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U.S. student's trial hears computer expert

ROME (AP) -- A computer expert testified Saturday in the murder trial of an American student and her former Italian boyfriend that someone had used the young man's computer, which the defense said might have erased data that could prove his innocence.

Amanda Knox and Raffaele Sollecito have denied killing Meredith Kercher, Knox's British roommate, in 2007, while Knox and Kercher were studying Italian in the northern city of Perugia.

Computer expert Antonio D'Ambrosio was among the last witnesses to give testimony Saturday in the trial before it resumes Oct. 9.

D'Ambrosio testified that someone had used Sollecito's home computer twice on the night both defendants were being questioned by police about Kercher's killing.

Sollecito, 25, has said he was home using his computer the night Kercher was slain.

Knox, 22, has said she smoked pot, had sex with Sollecito and fell asleep at his apartment on the night of the slaying. She said she did not return home until after her roommate was killed.


Threats halt flights over Oktoberfest site

BERLIN (AP) -- German authorities banned all flights over Munich's annual Oktoberfest beer festival Saturday after a series of Islamic terror threats targeted Germany for its role in Afghanistan.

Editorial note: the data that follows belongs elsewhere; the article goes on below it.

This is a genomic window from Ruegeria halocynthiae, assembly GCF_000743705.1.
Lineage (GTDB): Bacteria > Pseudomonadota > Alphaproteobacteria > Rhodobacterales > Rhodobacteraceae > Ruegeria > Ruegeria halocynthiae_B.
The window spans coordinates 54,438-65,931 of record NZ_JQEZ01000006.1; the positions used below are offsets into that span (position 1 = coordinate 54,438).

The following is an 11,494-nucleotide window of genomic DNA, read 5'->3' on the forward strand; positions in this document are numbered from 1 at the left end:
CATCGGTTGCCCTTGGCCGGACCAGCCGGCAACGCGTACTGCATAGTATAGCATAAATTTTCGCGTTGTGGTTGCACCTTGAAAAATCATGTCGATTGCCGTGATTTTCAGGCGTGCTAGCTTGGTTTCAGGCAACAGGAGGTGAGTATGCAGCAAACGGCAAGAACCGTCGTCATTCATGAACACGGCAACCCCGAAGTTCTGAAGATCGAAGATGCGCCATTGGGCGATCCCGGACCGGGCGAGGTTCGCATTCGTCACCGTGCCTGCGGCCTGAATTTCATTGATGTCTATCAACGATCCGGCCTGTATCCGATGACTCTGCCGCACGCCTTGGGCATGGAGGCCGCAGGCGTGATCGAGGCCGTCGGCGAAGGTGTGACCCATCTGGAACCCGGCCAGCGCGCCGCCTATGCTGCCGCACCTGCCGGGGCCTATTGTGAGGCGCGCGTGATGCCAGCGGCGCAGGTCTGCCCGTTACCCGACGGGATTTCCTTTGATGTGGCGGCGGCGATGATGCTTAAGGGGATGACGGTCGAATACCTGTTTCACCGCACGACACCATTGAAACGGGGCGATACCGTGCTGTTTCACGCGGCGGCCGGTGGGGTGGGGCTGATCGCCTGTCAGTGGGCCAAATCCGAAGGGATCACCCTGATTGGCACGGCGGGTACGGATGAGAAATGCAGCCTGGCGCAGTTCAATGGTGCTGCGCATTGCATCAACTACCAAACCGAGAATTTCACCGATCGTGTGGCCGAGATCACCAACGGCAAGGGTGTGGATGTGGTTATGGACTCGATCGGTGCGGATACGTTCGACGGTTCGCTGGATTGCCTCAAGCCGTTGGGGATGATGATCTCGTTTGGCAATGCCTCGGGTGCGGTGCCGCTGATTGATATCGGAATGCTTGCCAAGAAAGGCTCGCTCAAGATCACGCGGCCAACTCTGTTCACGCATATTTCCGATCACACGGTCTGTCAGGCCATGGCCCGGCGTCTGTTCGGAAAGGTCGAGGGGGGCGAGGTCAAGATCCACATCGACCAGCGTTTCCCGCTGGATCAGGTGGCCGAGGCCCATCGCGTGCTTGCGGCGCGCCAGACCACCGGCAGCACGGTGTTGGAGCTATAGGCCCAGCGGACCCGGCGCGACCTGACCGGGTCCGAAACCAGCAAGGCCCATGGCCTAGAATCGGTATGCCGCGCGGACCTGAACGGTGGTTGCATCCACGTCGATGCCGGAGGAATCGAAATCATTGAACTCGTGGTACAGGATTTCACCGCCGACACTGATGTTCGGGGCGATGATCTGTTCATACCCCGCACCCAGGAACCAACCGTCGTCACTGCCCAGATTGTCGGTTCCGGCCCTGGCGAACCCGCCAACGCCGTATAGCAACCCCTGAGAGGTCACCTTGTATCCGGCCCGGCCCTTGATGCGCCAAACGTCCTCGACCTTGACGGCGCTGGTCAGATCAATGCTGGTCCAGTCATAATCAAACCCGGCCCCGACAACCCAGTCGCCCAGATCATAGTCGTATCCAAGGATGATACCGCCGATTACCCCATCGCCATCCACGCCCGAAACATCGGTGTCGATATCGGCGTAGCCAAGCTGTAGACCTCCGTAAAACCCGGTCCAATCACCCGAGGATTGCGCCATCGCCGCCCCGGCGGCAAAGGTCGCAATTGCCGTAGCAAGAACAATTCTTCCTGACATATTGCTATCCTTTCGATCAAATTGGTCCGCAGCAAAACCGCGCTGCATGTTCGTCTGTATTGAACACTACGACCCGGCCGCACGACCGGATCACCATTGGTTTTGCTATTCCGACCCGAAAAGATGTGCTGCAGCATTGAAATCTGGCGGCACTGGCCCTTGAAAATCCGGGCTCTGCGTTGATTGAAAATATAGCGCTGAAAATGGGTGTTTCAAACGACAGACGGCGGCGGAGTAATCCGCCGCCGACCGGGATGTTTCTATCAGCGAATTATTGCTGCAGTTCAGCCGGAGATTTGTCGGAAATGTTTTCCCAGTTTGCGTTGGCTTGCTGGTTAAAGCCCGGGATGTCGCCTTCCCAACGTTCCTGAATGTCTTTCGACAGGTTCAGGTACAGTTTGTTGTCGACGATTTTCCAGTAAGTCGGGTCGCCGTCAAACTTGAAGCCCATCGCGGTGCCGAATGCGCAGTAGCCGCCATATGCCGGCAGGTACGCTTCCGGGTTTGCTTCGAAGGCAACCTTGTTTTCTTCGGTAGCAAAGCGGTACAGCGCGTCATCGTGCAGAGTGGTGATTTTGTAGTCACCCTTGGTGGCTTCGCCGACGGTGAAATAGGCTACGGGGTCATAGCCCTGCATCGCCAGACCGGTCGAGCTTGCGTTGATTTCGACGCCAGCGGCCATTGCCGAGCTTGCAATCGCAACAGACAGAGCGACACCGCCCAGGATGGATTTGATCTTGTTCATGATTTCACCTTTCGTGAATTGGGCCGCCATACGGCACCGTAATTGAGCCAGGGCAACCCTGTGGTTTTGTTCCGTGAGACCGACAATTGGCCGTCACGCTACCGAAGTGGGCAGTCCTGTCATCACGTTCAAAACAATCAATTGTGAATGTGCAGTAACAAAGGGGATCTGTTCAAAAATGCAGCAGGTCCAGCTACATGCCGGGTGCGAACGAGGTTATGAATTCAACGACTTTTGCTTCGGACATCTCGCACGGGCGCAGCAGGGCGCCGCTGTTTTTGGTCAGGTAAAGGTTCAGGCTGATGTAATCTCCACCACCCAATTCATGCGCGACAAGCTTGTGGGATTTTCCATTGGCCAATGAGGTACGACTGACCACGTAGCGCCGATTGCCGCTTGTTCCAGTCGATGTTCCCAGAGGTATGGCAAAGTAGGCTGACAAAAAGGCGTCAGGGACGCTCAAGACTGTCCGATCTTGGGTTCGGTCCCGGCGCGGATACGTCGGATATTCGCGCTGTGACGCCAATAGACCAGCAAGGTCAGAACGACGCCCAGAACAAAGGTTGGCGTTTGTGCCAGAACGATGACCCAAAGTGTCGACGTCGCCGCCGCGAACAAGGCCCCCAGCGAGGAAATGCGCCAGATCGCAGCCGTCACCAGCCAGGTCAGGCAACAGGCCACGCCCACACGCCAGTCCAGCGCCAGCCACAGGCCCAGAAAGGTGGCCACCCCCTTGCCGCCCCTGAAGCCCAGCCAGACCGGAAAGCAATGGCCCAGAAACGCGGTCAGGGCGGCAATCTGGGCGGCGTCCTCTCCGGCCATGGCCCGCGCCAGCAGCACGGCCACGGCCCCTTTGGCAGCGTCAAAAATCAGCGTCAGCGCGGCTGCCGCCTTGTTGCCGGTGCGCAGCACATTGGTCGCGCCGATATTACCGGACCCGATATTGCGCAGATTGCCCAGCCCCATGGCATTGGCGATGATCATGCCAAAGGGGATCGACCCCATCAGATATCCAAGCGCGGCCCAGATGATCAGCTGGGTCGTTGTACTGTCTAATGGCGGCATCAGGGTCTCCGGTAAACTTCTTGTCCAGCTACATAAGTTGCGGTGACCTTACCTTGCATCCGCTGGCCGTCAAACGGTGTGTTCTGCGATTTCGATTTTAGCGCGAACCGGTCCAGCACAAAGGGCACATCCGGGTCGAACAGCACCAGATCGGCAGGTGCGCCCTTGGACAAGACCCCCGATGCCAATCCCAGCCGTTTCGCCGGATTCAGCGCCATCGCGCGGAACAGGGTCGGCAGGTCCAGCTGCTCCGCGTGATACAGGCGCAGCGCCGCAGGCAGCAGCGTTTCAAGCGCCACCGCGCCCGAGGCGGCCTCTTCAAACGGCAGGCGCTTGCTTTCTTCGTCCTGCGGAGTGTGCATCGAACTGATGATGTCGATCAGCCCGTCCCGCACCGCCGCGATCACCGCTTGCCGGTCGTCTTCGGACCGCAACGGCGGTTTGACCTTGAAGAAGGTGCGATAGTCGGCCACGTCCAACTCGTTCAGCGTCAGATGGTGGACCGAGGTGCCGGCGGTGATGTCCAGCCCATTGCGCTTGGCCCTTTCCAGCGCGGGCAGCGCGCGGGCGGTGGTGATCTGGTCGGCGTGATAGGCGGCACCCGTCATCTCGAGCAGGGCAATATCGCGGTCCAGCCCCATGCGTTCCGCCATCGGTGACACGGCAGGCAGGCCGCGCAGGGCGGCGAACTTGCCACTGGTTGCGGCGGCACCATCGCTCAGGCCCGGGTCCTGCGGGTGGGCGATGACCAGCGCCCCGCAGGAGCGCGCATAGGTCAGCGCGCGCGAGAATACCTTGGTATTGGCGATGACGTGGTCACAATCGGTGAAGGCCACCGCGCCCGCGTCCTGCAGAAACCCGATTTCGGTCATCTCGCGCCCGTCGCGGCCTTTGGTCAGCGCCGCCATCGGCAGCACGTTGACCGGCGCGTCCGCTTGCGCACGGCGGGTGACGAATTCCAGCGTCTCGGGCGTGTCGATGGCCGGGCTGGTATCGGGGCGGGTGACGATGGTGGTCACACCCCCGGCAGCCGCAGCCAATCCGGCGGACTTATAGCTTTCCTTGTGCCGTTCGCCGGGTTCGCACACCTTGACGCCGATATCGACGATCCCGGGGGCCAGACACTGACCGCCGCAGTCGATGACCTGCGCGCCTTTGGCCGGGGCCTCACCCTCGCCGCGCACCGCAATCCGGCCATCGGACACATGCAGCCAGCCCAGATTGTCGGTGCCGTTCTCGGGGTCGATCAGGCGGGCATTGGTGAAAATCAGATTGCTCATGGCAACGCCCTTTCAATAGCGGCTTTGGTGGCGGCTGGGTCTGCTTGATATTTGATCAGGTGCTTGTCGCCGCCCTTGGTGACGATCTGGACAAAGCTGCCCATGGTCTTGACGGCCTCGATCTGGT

About 6 million visitors a year pack the massive tents that dot Munich's sprawling 77-acre Theresienwiese beer garden during the 16-day festival known across the globe. This year's event began Sept. 19.

The ban -- a measure normally reserved for high-ranking state visits -- is to remain in place through the end of the festival next Sunday.

Islamic terror groups such as al-Qaida and the Taliban have directed threatening videos and audio messages at Germany over the past two weeks during preparations for today's national elections. The latest video, released by the Taliban late Friday, included pictures of Oktoberfest and threatened attacks on Germany in revenge for its military presence in Afghanistan.


Police foil protesters at coal-burning plant

COPENHAGEN, Denmark (AP) -- Hundreds of climate activists demonstrated Saturday against the use of fossil fuels, but were blocked from entering a coal-firing plant they had hoped to shut down by chaining themselves to conveyor belts.

Police prevented the 1,500 or so protesters from entering the coal- and oil-fueled Amagervaerket power station on Copenhagen's Amager Island, police spokesman Flemming Steen Munch said.

About 100 people were taken into custody, the Danish news agency Ritzau reported.

The protesters said they had aimed to stop operations at the power plant, owned by Swedish energy firm Vattenfall, to draw attention to their demands for stronger climate policies from politicians and energy companies before the U.N. climate conference in December in Copenhagen.

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